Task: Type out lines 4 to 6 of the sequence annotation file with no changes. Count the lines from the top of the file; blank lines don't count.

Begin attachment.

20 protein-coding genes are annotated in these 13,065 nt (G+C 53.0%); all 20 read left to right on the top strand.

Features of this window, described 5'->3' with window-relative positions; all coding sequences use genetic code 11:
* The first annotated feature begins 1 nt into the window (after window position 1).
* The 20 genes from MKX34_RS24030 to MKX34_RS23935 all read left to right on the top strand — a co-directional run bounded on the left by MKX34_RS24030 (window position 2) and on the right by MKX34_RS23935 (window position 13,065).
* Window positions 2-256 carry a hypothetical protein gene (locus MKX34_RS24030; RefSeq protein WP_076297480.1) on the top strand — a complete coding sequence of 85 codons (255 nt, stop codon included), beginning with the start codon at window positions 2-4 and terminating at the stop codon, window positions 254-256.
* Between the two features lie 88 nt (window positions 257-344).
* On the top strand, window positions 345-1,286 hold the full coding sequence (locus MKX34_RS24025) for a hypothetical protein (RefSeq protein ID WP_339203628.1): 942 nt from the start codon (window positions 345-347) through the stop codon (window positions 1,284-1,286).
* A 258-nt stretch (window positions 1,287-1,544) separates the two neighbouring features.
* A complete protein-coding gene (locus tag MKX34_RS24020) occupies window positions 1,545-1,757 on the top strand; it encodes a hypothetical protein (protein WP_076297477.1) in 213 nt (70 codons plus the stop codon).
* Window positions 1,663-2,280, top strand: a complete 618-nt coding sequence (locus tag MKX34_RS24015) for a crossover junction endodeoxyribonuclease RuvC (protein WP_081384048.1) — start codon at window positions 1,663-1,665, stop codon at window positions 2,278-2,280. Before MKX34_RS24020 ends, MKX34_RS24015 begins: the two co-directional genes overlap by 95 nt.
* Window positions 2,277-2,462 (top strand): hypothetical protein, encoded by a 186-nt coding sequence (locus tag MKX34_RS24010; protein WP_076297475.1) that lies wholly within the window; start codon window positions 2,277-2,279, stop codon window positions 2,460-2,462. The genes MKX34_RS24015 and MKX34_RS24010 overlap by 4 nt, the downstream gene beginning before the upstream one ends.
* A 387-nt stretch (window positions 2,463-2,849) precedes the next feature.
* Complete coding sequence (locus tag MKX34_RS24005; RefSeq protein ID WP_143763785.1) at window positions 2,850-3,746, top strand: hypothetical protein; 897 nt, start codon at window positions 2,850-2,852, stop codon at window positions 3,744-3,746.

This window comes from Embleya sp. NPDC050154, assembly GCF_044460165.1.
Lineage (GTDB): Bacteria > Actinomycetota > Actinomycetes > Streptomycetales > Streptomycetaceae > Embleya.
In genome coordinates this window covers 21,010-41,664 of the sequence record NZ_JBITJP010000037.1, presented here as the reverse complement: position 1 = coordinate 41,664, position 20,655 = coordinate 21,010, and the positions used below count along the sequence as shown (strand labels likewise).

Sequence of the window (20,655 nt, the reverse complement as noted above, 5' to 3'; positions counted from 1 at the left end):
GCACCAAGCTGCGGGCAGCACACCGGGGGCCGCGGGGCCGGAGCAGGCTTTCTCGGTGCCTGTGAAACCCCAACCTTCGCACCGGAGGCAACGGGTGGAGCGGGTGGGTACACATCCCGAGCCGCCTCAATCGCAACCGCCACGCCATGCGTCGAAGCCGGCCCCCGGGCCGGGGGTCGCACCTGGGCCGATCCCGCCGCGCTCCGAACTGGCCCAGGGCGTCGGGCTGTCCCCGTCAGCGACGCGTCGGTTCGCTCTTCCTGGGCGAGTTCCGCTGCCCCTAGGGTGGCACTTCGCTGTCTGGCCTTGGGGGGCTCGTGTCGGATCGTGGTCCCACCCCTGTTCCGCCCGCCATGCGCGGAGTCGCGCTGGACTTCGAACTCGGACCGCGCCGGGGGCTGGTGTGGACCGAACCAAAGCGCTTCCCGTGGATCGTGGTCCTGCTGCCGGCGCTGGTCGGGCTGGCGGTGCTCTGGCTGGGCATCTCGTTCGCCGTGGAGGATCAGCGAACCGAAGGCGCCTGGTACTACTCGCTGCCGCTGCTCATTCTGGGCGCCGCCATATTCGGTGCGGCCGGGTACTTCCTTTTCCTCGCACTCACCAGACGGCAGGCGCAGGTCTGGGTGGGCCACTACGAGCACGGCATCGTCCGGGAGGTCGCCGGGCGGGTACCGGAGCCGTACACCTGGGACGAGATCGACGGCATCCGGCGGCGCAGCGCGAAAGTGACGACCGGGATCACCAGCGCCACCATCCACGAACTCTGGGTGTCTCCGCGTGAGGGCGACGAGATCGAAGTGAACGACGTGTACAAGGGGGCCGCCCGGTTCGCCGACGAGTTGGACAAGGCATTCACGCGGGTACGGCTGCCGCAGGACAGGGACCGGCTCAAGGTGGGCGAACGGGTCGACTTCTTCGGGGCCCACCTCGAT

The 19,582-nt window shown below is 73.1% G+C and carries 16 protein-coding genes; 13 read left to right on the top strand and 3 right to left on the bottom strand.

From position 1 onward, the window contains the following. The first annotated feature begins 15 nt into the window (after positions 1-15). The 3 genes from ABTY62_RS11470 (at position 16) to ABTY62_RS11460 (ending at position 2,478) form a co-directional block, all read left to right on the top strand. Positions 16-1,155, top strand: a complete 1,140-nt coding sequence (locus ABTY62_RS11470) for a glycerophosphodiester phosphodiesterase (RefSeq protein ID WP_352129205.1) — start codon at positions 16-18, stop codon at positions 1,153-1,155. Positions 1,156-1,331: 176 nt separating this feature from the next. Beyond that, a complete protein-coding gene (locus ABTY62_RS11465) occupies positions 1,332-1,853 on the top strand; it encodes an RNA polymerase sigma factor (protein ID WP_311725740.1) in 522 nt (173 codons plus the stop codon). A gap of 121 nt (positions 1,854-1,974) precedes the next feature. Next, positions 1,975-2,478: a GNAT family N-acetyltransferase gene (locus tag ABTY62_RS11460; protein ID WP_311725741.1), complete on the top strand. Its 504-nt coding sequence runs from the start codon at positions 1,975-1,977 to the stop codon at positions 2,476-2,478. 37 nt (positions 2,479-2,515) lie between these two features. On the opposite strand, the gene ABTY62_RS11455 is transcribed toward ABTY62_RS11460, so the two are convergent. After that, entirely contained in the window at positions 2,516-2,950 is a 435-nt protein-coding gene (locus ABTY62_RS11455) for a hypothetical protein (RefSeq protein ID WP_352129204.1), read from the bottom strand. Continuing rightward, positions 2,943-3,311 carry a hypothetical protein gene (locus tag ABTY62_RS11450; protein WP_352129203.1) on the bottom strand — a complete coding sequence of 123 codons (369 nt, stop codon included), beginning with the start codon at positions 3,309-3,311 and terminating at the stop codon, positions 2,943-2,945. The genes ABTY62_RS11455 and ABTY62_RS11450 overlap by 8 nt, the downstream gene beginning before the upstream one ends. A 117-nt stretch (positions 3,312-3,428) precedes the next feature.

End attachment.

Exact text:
* The 20 genes from MKX34_RS24030 to MKX34_RS23935 all read left to right on the top strand — a co-directional run bounded on the left by MKX34_RS24030 (window position 2) and on the right by MKX34_RS23935 (window position 13,065).
* Window positions 2-256 carry a hypothetical protein gene (locus MKX34_RS24030; RefSeq protein WP_076297480.1) on the top strand — a complete coding sequence of 85 codons (255 nt, stop codon included), beginning with the start codon at window positions 2-4 and terminating at the stop codon, window positions 254-256.
* Between the two features lie 88 nt (window positions 257-344).